When I decided to restart my blog a month ago, I wanted to move from Blogspot and use this opportunity to try some new technologies. Static website generators always looked like a very interesting technology and my blog seemed like an ideal candidate for the first try. There are many static website generators available, the most prominent ones are Jekyll, Hugo or Next. But my eye got caught by another one - Wyam. It has nice clear documentation, seems to be well maintained and it is written in C#, so when I need, I can dive into the source code without any problems.
I am working on a small side-project, that uses ASP.NET Core API. This application will be used only occasionally so it would really benefit from using the serverless approach. Unfortunately Azure Functions doesn't provide support for running ASP.NET applications, instead, you can use
HttpTrigger. Azure Function documentation says:
In the previous post, I set up my blog to run on Azure Static Website. However, it was accessible only on the domain provided by Azure
blogkabrtcz.z6.web.core.windows.net and I'd like to use my own domain
It has been possible to host static files in Azure Storage for a long time, but there were some limitations. Probably the most important one - you weren't able to specify the default document for a directory. You could display a page with the URL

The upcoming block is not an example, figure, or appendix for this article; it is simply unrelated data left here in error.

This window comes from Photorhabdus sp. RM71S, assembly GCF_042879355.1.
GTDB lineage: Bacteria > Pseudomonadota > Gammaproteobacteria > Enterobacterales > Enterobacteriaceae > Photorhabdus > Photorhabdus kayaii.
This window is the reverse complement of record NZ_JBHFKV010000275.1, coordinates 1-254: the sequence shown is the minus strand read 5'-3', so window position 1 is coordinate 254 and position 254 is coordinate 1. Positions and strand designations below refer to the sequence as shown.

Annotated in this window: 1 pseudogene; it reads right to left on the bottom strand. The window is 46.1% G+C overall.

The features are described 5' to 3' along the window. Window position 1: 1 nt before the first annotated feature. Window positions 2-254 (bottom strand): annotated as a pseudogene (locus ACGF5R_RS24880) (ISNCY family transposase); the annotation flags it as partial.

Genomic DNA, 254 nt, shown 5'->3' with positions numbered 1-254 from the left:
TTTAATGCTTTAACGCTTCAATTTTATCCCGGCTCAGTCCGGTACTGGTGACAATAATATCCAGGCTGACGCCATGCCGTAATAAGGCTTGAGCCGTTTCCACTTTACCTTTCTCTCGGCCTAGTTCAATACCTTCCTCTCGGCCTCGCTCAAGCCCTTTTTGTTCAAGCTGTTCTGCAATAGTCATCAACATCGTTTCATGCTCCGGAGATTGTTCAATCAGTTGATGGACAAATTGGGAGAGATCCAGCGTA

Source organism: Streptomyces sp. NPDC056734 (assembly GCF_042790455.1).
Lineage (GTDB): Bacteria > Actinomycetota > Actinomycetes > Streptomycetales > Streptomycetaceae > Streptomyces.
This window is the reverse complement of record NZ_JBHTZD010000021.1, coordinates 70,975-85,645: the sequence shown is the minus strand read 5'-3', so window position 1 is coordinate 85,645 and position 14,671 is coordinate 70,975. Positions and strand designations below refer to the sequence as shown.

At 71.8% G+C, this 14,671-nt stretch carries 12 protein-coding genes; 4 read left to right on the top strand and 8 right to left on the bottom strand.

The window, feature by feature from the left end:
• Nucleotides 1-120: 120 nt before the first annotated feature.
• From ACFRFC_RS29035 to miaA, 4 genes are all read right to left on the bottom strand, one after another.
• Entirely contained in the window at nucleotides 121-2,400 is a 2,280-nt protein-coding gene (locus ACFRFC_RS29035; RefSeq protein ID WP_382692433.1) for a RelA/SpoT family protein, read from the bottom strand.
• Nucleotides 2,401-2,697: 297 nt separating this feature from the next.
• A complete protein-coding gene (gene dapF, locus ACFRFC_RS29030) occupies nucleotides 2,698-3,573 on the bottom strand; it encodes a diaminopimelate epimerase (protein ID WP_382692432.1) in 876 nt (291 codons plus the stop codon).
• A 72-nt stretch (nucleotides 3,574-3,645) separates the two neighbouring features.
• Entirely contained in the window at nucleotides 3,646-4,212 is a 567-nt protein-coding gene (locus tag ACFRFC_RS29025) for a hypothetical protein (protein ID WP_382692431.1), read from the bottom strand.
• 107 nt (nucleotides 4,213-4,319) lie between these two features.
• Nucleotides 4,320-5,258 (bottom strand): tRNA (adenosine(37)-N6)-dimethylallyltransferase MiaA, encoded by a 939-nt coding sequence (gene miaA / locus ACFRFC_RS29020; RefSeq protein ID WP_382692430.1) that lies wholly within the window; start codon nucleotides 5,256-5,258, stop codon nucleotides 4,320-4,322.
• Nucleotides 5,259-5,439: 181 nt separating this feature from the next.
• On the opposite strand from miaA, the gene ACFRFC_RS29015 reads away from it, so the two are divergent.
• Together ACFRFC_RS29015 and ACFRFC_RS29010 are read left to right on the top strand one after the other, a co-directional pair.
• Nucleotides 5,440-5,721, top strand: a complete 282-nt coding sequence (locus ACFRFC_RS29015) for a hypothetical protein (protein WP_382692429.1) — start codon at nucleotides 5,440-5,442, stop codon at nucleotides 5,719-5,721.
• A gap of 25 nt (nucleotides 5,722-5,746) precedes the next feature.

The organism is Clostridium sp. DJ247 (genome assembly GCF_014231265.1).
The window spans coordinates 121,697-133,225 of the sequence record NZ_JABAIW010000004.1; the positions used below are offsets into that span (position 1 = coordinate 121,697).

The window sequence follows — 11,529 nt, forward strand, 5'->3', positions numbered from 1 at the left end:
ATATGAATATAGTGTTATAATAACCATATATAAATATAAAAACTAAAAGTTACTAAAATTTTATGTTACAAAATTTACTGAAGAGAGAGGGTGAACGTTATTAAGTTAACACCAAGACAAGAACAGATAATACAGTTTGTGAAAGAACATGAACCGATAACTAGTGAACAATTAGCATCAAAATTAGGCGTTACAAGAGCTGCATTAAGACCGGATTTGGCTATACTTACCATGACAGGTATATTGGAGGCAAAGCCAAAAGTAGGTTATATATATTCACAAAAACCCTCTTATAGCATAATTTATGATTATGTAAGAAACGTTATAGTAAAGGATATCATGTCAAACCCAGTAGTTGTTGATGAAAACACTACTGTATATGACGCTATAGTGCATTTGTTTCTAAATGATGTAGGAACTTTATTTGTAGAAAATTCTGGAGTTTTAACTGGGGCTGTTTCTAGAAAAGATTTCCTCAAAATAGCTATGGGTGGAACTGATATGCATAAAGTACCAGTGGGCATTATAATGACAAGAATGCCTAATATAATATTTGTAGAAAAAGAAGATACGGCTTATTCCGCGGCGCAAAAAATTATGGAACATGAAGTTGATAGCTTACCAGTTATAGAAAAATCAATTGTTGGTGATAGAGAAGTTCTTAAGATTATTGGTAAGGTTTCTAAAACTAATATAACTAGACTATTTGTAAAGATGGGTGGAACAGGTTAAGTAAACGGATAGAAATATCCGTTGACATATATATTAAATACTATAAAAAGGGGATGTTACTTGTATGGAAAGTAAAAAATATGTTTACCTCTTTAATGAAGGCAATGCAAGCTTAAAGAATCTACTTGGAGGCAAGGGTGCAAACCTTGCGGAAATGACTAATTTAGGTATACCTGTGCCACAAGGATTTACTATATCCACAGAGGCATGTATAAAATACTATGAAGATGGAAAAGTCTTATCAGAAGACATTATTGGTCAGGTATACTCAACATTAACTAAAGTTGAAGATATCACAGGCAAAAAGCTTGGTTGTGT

https://blog.kabrt.cz/index.html, but URL
https://blog.kabrt.cz would return the 404 page. There were ways around it (e.g. Azure Functions proxy), but it felt too cumbersome. With the introduction of Static Website in Azure Storage, this limitation is gone and I'd like to explore this feature and move my blog to Azure.
In the last few weeks I was doing some client-side development in TypeScript. It is amazing tool, that increased my productivity in client-side development dramatically.
We are using Entity Framework in our solutions and for this project we'd like to take advantage of new features of the Entity Framework, especially Code First development and data migrations.
I'm a big fan of the OpenStreetMap project, so when I released the first version of the SpatialLITE library last week, classes for working with OpenSteetMap data couldn't be missing in the project. Right now the library supports OSM XML files (without compression) and OSM PBF files, both for reading as well as writing. And how can you work with OSM data? How does SpatialLITE library compare with other tools in terms of speed? Let's find out